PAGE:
Part of the congestion at Dublin— not the congestion on the quays or in transit sheds—is due to the fact that the bulk of the American coal which has been imported came through Dublin. It all came through Dublin and Cork. That is also a matter of grievance with the harbour authorities at Waterford, Limerick and several smaller ports. The explanation is that the American authorities licensed that coal for export in circumstances which make it possible to ship it only in vessels of 10,000 tons. I investigated fully the possibility of getting the parcels of coal, separately licensed by the United States authorities, divided up so that half of each consignment would be carried in smaller ships that could enter the ports of Waterford, Limerick and so on; and I found that to attempt it would not merely involve friction with the American authorities and difficulty at the American port of shipment but also considerable risk that part of the cargo of coal would not be obtained at all. That problem will ease next year. The expectation that the importation of coal from Great Britain will develop on a much larger scale than this year means that all these smaller ports of the country, for which the coal trade was their main bread and butter line, can now hope for a revival of that trade.

The coal coming from Great Britain will, of course, come in smaller ships which could be discharged at the smaller ports. Up to the present, the bulk of our coal was American coal and, because of arrangements made with the American authorities, could not be shipped in smaller boats than the large vessels which could unload only in Dublin and Cork. In fact, even to get them unloaded in Cork, they had to be lightened down the river. The other causes of congestion are the fact that a larger proportion of our total imports is coming direct from countries of origin and not through British merchant houses as previously and that there is, of course, a general tendency towards larger ships which have been found more economical of operation.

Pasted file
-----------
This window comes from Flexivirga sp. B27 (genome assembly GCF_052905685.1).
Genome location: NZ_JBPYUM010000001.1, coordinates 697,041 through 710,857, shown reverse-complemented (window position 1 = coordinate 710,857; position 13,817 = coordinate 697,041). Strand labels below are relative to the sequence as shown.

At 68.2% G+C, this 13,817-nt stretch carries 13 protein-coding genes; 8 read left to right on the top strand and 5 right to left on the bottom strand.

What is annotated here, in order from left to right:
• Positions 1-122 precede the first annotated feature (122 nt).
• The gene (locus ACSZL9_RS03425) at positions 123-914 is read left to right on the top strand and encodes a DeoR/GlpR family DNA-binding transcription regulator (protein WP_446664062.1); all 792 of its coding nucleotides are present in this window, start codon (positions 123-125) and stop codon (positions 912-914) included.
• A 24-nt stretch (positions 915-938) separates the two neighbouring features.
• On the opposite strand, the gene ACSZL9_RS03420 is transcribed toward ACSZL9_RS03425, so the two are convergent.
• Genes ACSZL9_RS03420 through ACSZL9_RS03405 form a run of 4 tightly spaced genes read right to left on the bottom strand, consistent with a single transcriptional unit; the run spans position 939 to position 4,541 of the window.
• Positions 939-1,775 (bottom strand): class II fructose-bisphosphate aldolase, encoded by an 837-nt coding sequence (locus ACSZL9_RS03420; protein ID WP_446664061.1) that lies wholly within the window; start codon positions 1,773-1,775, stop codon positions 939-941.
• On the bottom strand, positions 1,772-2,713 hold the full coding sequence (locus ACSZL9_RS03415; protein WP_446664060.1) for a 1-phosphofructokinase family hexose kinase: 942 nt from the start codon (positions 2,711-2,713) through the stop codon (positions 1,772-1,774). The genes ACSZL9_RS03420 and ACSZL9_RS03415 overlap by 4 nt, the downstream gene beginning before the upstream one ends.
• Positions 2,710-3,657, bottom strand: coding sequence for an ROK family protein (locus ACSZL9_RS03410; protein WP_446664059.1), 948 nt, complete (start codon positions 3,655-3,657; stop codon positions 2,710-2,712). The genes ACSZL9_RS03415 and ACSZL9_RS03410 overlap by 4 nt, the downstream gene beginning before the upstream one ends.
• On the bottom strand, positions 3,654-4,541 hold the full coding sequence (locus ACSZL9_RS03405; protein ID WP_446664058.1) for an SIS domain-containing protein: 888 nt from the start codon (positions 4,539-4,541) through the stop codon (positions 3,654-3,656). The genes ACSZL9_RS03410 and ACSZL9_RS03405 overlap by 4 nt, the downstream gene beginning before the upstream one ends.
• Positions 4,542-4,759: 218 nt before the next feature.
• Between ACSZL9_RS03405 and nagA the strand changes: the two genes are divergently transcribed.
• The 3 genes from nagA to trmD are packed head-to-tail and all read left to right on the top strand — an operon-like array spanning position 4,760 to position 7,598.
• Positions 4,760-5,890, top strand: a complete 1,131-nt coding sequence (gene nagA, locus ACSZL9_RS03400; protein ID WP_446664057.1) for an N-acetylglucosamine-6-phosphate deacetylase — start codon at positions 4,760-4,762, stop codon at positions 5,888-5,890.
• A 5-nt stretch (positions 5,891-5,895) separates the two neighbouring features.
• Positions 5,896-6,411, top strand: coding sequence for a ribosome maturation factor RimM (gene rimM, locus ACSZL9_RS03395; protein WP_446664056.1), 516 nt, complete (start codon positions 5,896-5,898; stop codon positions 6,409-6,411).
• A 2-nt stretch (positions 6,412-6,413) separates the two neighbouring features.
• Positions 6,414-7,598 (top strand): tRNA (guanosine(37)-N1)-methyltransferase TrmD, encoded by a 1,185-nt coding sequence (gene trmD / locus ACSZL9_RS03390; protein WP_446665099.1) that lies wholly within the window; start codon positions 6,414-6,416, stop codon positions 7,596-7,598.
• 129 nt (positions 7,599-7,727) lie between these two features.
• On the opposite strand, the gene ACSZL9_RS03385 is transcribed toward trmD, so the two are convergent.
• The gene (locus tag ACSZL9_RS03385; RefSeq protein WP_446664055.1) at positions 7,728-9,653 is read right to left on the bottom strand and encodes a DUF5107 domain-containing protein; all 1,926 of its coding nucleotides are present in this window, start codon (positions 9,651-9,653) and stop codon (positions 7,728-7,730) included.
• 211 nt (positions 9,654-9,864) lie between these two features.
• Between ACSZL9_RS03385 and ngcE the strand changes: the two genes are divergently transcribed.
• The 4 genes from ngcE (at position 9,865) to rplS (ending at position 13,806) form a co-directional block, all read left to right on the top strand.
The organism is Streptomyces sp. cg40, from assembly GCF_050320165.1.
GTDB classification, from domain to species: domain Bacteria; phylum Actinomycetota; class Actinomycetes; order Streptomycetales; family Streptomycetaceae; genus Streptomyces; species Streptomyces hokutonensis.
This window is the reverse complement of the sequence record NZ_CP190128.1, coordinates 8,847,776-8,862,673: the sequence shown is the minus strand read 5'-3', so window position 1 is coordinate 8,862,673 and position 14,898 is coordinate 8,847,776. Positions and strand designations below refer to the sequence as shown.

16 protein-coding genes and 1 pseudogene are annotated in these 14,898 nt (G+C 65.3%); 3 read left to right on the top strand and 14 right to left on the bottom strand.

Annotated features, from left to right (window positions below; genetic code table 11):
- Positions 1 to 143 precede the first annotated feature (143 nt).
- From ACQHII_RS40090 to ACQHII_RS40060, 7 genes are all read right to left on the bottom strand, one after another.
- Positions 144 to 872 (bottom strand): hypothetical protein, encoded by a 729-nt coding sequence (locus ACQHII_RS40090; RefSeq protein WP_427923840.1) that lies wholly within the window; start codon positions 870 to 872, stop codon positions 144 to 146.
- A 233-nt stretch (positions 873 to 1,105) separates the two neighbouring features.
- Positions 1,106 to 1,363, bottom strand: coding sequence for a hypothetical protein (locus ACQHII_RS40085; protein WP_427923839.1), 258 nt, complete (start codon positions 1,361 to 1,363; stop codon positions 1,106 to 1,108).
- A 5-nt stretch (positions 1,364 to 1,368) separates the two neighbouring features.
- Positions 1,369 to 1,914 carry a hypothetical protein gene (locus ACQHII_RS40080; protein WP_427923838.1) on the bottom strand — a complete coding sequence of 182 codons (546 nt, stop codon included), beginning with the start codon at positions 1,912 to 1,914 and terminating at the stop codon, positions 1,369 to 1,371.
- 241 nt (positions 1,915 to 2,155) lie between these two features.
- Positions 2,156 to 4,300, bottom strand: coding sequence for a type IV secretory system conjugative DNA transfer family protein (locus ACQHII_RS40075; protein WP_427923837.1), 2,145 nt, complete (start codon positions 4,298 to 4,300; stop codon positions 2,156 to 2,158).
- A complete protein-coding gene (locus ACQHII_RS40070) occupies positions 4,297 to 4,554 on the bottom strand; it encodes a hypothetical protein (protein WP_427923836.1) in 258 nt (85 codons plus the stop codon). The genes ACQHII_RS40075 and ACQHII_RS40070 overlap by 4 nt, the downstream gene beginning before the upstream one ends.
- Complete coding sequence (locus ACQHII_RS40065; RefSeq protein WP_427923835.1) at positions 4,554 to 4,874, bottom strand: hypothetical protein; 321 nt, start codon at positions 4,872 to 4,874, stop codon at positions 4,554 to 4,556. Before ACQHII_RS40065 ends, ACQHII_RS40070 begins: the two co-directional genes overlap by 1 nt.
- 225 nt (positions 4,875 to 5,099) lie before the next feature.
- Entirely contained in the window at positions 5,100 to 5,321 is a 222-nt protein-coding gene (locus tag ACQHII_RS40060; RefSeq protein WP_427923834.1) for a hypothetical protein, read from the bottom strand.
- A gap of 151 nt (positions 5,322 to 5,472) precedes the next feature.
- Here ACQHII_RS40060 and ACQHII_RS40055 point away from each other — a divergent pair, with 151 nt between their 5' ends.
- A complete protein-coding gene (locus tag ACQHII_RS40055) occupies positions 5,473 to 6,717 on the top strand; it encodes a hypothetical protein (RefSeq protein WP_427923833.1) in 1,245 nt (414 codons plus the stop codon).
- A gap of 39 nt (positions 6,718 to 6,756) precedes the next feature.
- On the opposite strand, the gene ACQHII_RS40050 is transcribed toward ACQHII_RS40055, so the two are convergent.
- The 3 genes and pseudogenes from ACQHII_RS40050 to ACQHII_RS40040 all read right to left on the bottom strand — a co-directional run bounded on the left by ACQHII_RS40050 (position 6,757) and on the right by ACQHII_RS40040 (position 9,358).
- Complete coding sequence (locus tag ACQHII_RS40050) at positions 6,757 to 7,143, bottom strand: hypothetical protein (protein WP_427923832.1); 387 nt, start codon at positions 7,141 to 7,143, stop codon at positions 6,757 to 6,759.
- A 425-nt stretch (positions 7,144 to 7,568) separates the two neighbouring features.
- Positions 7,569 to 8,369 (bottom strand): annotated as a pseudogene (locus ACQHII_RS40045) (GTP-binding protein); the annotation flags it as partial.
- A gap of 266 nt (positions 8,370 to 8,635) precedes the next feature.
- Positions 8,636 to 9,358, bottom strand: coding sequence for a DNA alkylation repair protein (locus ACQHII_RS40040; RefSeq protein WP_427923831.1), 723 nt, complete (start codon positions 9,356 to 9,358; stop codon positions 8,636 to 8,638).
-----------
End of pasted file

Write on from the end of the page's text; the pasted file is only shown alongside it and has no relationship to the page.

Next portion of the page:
The Government is particularly anxious to develop the secondary harbours of the country. It is proposing to spend a great deal of money in assisting those harbour authorities to develop their harbours and equip them with modern machinery for rapid unloading and enable them to handle larger vessels and turn them round with greater speed. Unfortunately, a lot of the work that we were prepared to finance cannot be expeditiously done because of difficulty about procuring material and equipment and also because of a scarcity of marine engineers, engineers who are specially skilled in harbour works. Those who are in the service of the Board of Works are so fully employed that they cannot take on any further duties for a considerable time ahead and we are at present considering the possibility of obtaining the services of private consulting engineers, so as to enable the harbour development projects to go ahead with greater speed than at present seems possible.

However, my sole purpose in referring to these matters is to endeavour again to make it clear that the Minister for Industry and Commerce has no power to direct traffic in ships to any port and thinks it, on the whole, undesirable that he should have that power.

Question put and agreed to.
Committee Stage ordered for Wednesday, 3rd December.